The couple gets a little too curious in documenting their hunt for the artist, which will almost certainly lead to their screaming doom. There’s a lot of screaming in the trailer above, and though I’m disappointed to see Mueller went with a found footage approach to the storytelling, there’s something slightly more assured about the direction rather than it just being a pure shaky-cam abomination. The addition of faux documentary footage is slightly intriguing as well, since I really don’t know how it’ll add up in the final product. I’ll find out once the film hits Blu-ray/DVD on May 6, with a limited theatrical run starting May 2.
The Voices, The Signal and The Guest All Get DistributionA trio of "The" movies sounds like a real good time at the theater, right? Except, these three flicks may well end up being three of the best horror movies of the year, if festival audiences are to be believed. The strangest of the three is Persepolis director Marjane Satrapi’s comedy horror The Voices, which Lionsgate has picked up the U.S. rights to. In the film, Ryan Reynolds plays a factory worker who has a crush on a co-worker that ends up murdered. He’s accused of the crime, but perhaps his biggest problem is his evil talking cat and his virtuous talking dog, both of which join him on his trek to freedom. No release date yet on this pic (which also stars Anna Kendrick, Gemma Arterton and Jacki Weaver), but one should be coming soon.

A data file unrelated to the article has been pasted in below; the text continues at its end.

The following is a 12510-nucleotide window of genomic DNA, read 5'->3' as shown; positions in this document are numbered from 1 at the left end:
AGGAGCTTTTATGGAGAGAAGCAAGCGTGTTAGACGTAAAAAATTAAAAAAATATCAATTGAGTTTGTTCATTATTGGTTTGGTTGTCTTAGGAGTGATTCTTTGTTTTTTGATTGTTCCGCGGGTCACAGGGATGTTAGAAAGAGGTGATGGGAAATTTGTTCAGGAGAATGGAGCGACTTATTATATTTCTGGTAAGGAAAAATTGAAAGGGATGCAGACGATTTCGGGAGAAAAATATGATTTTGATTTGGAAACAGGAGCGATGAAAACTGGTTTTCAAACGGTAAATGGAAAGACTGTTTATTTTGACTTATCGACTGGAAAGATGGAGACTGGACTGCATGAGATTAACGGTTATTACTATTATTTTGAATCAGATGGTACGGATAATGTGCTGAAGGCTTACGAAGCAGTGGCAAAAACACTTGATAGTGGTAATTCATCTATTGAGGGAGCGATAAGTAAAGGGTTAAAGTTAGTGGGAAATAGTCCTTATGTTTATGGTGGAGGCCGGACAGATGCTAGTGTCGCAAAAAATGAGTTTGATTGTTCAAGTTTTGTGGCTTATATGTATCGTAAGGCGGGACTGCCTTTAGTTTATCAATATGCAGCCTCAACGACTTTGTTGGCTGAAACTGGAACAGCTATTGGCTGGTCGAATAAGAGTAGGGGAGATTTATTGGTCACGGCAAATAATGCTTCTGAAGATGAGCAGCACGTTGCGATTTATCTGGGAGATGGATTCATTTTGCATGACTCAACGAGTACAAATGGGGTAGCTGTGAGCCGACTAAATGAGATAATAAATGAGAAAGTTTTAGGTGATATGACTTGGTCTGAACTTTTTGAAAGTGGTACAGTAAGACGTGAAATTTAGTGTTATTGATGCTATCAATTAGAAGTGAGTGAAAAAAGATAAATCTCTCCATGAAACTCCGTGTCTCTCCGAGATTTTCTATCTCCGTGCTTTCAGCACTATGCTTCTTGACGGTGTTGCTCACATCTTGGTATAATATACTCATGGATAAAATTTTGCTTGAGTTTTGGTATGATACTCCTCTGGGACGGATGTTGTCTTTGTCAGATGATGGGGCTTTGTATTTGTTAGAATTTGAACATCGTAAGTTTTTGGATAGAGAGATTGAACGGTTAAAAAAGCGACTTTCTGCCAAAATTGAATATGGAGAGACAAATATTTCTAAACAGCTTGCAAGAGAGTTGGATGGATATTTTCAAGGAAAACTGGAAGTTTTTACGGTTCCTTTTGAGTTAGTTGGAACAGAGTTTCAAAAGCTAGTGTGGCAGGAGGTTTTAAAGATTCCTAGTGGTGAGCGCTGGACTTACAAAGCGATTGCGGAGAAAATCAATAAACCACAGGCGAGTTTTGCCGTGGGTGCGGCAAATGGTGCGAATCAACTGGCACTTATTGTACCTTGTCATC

You’re Next director Adam Wingard reteamed with frequent collaborator Simon Barrett for the thriller The Guest, which has landed at Picturehouse and is expected to get a release this fall. In it, Dan Stevens plays a soldier who arrives at the home of a fallen comrade’s family, and though his visit is intended to convey solace, they aren’t entirely sure he is who he says.
And finally, Focus Features will be giving the sci-fi thriller The Signal a limited release on June 13, with a wider rollout over the following two weeks. Crave’s William Eubank directed and co-wrote this tech-heavy story of a group of college students that head out into the middle of the desert in a plot schemed by a hacker. This one has Laurence Fishburne, Olivia Cooke and Brenton Thwaites starring, and like the other two, it made quite a splash at Sundance.